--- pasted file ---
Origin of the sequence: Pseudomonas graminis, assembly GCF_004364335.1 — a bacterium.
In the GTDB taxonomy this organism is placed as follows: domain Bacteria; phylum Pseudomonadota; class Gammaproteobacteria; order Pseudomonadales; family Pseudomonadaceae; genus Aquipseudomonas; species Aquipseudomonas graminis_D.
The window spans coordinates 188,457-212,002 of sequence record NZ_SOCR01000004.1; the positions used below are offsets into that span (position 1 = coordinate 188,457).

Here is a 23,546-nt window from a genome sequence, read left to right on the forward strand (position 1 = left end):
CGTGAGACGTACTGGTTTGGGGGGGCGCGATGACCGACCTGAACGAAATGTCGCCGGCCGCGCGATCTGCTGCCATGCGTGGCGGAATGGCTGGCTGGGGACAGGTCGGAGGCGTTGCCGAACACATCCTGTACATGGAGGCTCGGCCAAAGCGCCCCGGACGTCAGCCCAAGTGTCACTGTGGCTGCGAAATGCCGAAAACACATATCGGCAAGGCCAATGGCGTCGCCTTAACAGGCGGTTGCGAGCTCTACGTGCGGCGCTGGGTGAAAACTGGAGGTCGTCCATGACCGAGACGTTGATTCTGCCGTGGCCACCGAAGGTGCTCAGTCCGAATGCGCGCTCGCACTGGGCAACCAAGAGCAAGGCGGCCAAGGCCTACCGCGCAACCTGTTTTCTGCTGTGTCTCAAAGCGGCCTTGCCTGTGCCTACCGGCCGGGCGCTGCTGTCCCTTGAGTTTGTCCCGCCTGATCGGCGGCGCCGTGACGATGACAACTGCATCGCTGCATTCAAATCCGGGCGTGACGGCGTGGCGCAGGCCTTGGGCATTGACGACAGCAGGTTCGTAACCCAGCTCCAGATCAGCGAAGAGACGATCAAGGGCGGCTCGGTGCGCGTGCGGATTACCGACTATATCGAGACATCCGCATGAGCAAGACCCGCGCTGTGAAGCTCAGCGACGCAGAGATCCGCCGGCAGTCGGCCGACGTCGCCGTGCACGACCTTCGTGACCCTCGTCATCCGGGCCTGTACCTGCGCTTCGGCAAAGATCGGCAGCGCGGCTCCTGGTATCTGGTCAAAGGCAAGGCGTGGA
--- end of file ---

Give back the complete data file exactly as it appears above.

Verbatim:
Origin of the sequence: Pseudomonas graminis, assembly GCF_004364335.1 — a bacterium.
In the GTDB taxonomy this organism is placed as follows: domain Bacteria; phylum Pseudomonadota; class Gammaproteobacteria; order Pseudomonadales; family Pseudomonadaceae; genus Aquipseudomonas; species Aquipseudomonas graminis_D.
The window spans coordinates 188,457-212,002 of sequence record NZ_SOCR01000004.1; the positions used below are offsets into that span (position 1 = coordinate 188,457).

Here is a 23,546-nt window from a genome sequence, read left to right on the forward strand (position 1 = left end):
CGTGAGACGTACTGGTTTGGGGGGGCGCGATGACCGACCTGAACGAAATGTCGCCGGCCGCGCGATCTGCTGCCATGCGTGGCGGAATGGCTGGCTGGGGACAGGTCGGAGGCGTTGCCGAACACATCCTGTACATGGAGGCTCGGCCAAAGCGCCCCGGACGTCAGCCCAAGTGTCACTGTGGCTGCGAAATGCCGAAAACACATATCGGCAAGGCCAATGGCGTCGCCTTAACAGGCGGTTGCGAGCTCTACGTGCGGCGCTGGGTGAAAACTGGAGGTCGTCCATGACCGAGACGTTGATTCTGCCGTGGCCACCGAAGGTGCTCAGTCCGAATGCGCGCTCGCACTGGGCAACCAAGAGCAAGGCGGCCAAGGCCTACCGCGCAACCTGTTTTCTGCTGTGTCTCAAAGCGGCCTTGCCTGTGCCTACCGGCCGGGCGCTGCTGTCCCTTGAGTTTGTCCCGCCTGATCGGCGGCGCCGTGACGATGACAACTGCATCGCTGCATTCAAATCCGGGCGTGACGGCGTGGCGCAGGCCTTGGGCATTGACGACAGCAGGTTCGTAACCCAGCTCCAGATCAGCGAAGAGACGATCAAGGGCGGCTCGGTGCGCGTGCGGATTACCGACTATATCGAGACATCCGCATGAGCAAGACCCGCGCTGTGAAGCTCAGCGACGCAGAGATCCGCCGGCAGTCGGCCGACGTCGCCGTGCACGACCTTCGTGACCCTCGTCATCCGGGCCTGTACCTGCGCTTCGGCAAAGATCGGCAGCGCGGCTCCTGGTATCTGGTCAAAGGCAAGGCGTGGA